Imagine your dream grandpa: He's the best storyteller, dotes on your grandma, has plenty of sage wisdom to share and calls you "cutie."
Oh, and he's also Big Bird.
That's basically Caroll Spinney, the 80-year-old puppeteer who has played the 8-foot-tall feathery friend, as well as Oscar the Grouch, on "Sesame Street" for the past 45 years. Yep: The man who gives voice to some of toddlers' most beloved characters is an octogenarian -- a fact that remained something of a secret until Spinney agreed to participate in a documentary about his life.
Spinney wrote a memoir about a decade ago, though he says it's available only on eBay nowadays. The film "I Am Big Bird: The Caroll Spinney Story," which premiered at the Los Angeles Film Festival in June, aims to bring his story to a wider audience than the book. The movie shows Spinney performing on the set of the PBS program and also features archival footage to spotlight some memorable moments from his career -- including his relationship with Jim Henson, traveling abroad with Bob Hope and filming the 1983 special "Big Bird in China."
When directors Dave LaMattina and Chad Walker set out to make the film five years ago, they assumed there was a good chance they'd be capturing Spinney during his final year on "Sesame Street." "It quickly became evident," LaMattina says with a laugh, "that that was just not going to happen."
"Nah," says Spinney, who is sitting beside the filmmaker in a Los Angeles hotel. "If you rest, you rust."
Oscar the Grouch -- who, Spinney explains, was first made out of a ratty bath mat -- is strewn on a nearby chair. Spinney's reluctance to retire is at the core of "I Am Big Bird," as the film explores the personality traits he shares with the characters he portrays.
Even at 80, the physically fit Spinney keeps the long coif he sported back in the 1970s. He's sharp and energetic, though he does have a tendency to let his conversations ramble.
It's clear that Spinney views Big Bird as an extension of himself. In one of the film's more poignant scenes, he recalls an instance in which the costume was vandalized by a group of teens. Lying disheveled in a pile of dirt, it was missing a big patch of feathers that had been ripped off the bird's chest, and an eye was hanging by a few threads.
"It was like seeing my little boy wrecked," Spinney says, his voice heavy with emotion. "I didn't have a great time at school. I was teased because of my name, my size, my big ears -- and shame on them. I was a good kid who just wanted everybody to like me. That's the way Big Bird is. I'm reliving a better childhood through that bird, who is a child, and I think I'm awfully lucky to have that child."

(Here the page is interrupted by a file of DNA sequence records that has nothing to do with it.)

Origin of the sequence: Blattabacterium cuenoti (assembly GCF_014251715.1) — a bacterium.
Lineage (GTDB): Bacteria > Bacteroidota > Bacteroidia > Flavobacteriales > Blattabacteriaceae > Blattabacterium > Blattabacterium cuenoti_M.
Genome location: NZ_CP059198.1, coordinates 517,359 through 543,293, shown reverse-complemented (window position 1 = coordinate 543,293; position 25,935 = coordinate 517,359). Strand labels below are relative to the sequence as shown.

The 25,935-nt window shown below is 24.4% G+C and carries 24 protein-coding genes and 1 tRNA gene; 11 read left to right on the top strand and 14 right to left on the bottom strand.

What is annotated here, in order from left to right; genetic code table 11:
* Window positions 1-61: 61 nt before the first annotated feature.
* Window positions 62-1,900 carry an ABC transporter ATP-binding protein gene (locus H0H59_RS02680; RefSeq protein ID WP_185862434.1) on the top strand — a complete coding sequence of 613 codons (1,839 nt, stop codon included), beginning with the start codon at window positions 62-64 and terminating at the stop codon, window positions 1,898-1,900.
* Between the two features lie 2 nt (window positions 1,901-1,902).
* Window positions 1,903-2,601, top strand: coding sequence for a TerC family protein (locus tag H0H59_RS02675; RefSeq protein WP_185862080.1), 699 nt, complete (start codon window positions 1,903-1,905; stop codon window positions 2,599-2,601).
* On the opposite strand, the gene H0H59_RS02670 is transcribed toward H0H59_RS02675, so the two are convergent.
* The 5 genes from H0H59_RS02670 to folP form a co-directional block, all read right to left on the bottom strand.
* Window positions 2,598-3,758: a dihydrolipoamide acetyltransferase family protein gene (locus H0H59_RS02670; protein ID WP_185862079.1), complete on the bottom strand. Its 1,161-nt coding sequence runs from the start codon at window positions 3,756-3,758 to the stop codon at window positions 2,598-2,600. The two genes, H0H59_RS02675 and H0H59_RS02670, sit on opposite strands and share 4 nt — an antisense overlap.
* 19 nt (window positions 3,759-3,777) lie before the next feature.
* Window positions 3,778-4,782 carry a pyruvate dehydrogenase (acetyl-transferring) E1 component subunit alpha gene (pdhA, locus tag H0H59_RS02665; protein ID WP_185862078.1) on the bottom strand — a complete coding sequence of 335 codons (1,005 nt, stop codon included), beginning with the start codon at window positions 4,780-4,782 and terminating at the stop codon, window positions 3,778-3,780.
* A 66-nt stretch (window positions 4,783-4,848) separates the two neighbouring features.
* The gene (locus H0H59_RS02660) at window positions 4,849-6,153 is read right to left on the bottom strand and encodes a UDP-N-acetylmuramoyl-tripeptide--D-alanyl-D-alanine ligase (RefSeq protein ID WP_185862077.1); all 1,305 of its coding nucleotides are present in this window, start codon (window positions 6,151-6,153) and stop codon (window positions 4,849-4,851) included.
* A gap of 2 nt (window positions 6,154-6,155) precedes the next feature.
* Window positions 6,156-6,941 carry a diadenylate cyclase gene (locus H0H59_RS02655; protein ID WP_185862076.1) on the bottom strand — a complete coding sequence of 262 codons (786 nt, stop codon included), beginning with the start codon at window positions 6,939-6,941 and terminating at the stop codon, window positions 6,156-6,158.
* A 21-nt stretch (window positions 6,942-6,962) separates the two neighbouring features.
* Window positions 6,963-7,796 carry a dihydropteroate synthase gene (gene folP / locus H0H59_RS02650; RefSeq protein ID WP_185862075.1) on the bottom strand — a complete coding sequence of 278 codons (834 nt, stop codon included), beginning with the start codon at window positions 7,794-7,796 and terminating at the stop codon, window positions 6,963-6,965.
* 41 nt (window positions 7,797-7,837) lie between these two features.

Still, playing Big Bird is demanding. After he pulls on the character's orange legs like a pair of pants, the bird's yellow body is placed over his torso. To control Big Bird's head, he uses his left arm, which he has to hold in the air constantly. He can't see through the costume, so he interacts with the other puppets by watching a monitor that is strapped to his chest via what he refers to as an "electronic bra." Oh, and the lines: Since he's hidden from view, he doesn't have to memorize them. Instead, he cuts up his script and tapes it to his monitor. It's a lot to juggle.
But Spinney has transcended the mechanics of the puppeteering and finds something more fulfilling in the role. "I've always said that, of all the characters, Big Bird is more human than anyone on the show -- even the humans. He has human foibles and emotions," the actor says.
"I Am Big Bird" comes in the wake of the 2011 documentary "Being Elmo," which focused on puppeteer Kevin Clash, Spinney's longtime colleague. The film was a critical success, but Clash later became the subject of unsavory headlines when young men claimed he had engaged in underage sex with them. He resigned from "Sesame Street," and the lawsuits have been dismissed.
The new documentary raises some interesting questions about why Elmo eventually usurped Big Bird's rank as the program's most popular puppet. Over the years, the film posits, the show slowly adjusted its aim to a younger audience. Because Elmo is 3 and Big Bird is 6, the red furry creature increasingly proved more relatable to viewers.
"It was a little disappointing," Spinney says. "So I had to get used to that a little bit. But it was not a bad decision on their part -- and it was nice to know they didn't say, 'Hit the road.'"
In the '80s, though, Big Bird was so cherished by the children of America that NASA asked Spinney if he'd be willing to orbit the Earth on a space shuttle to help generate interest in space exploration among youngsters. Despite the danger of the mission, Spinney -- then in his 50s -- agreed. But officials at NASA quickly realized there was no way to bring the sizable Big Bird costume on board -- and so Spinney was replaced by a teacher.
That shuttle was the Challenger. "I remember watching the explosion on TV," he says. "Your scalp kind of moves when you see something like that."